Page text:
Report: Sky Ride Redbridge
Event: 15th August 2010, Redbridge
Words and Photography By Belinda Sinclair
Well, at 0630 am, it didn't look promising. The grey skies and low cloud which greeted me early on Sunday morning seemed to suggest that I was in for a wet and windy day at the Redbridge Sky Ride. Having been there several times for British Cycling, I know - through bitter experience - that this exposed circuit can either be the hottest place on earth or the coldest. So I hedged my bets and added a variety of clothing to my camera kit. But, surprise surprise, two hours later, there I was, not only having found a parking space, but also cursing the fleece I was wearing. It was actually quite warm, albeit still murky, with the sun attempting to sneak out from behind the clouds. And a few early riders were rolling up too.
The Sandford family from Barkingside was raring to go, having already ridden the four miles from home to the Cycling Centre. As dad Alan made a few last minute adjustments to the handlebar flags, daughter Christine (11) told me that their early ride was nothing unusual:
"We usually go to the bootfair down the road or up in the woods, but we've come here today. I'm looking forward to being able to ride on the roads with no cars. When Dad takes all of us out on Sundays, my older brother (Philip, aged 13) rides on the road with him, but me and my little brother (William, aged 10) have to ride on the paths."
Dad Alan, a seasoned, regular two wheeled commuter, explained one of the attractions of Skyride:
"I like the structure. I ride a lot with the children, five or six miles on a Sunday, and then home again - my wife doesn't come as she can't ride a bike - and I take them to Hainault Forest and that, but having something like this laid on is great - to be able to ride on roads and enjoy it is wonderful."
A bit further along were four riders from Hornchurch - Dad Dennis, his adult twin sons John and Stephen, and Dennis' mate Cliff Johnson. They'd all made the effort because they like the event culture of the Skyrides.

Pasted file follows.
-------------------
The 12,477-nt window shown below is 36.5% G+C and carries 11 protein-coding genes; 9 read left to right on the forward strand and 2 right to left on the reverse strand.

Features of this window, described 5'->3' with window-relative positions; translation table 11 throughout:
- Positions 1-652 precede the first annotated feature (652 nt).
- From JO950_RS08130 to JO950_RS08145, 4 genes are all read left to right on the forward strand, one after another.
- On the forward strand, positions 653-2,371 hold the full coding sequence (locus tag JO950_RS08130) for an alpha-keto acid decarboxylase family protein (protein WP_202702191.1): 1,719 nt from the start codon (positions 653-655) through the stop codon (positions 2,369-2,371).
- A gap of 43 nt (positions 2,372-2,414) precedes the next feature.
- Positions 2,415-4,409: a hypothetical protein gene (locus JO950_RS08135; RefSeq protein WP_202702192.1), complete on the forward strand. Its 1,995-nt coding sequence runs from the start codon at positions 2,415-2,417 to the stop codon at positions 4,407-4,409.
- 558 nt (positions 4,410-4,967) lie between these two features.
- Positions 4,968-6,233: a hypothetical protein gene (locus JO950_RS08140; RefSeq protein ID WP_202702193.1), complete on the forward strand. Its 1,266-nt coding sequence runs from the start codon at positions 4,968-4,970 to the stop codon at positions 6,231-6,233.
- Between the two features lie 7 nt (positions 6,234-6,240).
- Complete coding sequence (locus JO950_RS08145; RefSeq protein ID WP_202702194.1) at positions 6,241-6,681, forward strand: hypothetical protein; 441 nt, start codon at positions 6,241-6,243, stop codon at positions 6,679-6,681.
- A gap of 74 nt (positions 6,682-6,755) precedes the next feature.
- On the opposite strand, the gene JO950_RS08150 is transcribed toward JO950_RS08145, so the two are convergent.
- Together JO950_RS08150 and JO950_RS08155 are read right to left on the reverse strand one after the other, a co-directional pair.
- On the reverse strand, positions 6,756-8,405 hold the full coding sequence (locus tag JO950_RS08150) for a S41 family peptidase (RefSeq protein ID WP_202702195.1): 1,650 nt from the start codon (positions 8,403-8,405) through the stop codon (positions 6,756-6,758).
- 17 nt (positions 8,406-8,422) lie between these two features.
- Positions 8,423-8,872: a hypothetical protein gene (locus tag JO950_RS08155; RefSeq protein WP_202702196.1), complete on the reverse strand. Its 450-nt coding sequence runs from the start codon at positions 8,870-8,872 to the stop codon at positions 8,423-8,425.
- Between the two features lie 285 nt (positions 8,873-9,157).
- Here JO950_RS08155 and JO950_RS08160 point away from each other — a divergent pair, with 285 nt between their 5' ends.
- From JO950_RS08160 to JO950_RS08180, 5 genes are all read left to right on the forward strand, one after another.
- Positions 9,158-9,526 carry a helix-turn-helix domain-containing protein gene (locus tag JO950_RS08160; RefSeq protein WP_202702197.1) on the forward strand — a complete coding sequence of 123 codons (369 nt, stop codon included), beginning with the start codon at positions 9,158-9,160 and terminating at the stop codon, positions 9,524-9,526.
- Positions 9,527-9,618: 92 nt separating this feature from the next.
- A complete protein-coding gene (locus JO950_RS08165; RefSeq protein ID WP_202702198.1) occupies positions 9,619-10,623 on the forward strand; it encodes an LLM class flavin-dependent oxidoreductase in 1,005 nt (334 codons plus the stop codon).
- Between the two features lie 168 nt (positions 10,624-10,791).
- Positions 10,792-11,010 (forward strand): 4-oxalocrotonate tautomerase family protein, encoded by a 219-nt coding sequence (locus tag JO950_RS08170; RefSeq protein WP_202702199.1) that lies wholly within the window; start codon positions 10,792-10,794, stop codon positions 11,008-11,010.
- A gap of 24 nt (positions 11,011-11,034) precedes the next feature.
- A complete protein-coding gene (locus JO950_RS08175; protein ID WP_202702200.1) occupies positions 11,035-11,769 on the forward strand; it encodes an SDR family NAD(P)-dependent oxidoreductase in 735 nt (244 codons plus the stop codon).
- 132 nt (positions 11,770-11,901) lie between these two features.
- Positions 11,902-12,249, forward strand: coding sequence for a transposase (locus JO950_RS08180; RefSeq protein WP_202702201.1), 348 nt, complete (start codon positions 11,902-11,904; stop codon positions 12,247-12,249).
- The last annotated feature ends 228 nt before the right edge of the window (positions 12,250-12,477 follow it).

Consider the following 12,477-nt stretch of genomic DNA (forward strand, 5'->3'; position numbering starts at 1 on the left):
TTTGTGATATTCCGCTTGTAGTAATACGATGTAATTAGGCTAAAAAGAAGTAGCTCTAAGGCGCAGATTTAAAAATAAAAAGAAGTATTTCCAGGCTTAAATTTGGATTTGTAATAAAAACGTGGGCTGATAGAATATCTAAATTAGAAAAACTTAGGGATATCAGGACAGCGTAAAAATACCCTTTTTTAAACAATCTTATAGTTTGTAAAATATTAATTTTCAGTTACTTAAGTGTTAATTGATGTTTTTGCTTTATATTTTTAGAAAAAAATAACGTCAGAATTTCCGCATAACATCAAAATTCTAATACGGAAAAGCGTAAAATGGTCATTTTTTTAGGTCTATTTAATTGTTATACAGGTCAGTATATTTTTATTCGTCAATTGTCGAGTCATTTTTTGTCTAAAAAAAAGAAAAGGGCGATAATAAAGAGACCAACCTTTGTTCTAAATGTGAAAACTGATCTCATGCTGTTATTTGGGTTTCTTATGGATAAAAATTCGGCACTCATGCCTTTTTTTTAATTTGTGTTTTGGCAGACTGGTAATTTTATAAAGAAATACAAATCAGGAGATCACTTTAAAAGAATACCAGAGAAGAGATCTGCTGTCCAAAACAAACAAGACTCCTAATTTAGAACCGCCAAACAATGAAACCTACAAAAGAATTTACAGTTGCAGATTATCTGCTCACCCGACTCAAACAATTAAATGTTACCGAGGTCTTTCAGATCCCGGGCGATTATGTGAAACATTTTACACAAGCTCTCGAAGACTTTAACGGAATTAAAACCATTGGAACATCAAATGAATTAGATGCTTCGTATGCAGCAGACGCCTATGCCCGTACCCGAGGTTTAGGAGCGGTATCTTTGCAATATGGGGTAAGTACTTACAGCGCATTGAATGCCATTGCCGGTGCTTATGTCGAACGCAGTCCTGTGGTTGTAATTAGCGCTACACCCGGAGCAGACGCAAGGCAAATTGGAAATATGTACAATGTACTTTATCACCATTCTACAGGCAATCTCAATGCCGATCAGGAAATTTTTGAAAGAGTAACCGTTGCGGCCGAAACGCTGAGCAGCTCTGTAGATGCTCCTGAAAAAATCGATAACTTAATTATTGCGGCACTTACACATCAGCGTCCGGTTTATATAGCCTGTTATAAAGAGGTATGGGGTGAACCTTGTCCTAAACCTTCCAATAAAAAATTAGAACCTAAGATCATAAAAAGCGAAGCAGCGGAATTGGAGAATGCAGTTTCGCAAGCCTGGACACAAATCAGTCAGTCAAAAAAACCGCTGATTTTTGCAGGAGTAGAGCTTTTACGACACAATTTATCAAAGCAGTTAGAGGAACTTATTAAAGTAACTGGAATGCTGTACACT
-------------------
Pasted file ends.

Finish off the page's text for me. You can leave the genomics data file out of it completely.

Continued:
"Cliff and I belong to a gym - Everybody Active in Hornchurch - and we do that spinning stuff - its good, but real riding like this is better, especially when it's organised. Its outside, you feel great, and it's just nice, and the lads don't mind coming along either - it's a lads fitness bonding trip really!"
By now, the weather had perked up and more riders were arriving, and the event was ready to get going. Team Sky riders, plus the Mayor's Transport advisor Kulveer Ranger led them off, whilst some who had already been round, were taking a well earned break on the grass, admiring the panorama over London, before contemplating another circuit of the 13.5km route.
Two year old James Jones had already been round the route once on the back of Dad Huw's bike, and apparently was almost as impressed by the ride as he was with the free bottle of water he had been given by organisers. The location was a change for them too, as Huw explained:
"We live in South Woodford, and Epping Forest is our usual place to ride. James usually falls asleep though - but it made a nice change today to ride along the roads and see the wide open fields. I think even he (James) stayed awake."
Cam Chana and son Jay (7) were also having a rest when I caught up with them:
"Jay has only recently learned to ride and something like this is great for his confidence, being able to ride on real roads. It's also good for me - it's encouraged me to get back into cycling."
Further down the field, the British Cycling Go Ride course was in full swing, with youngsters lining up to test their skills round the cones and under the limbo poles.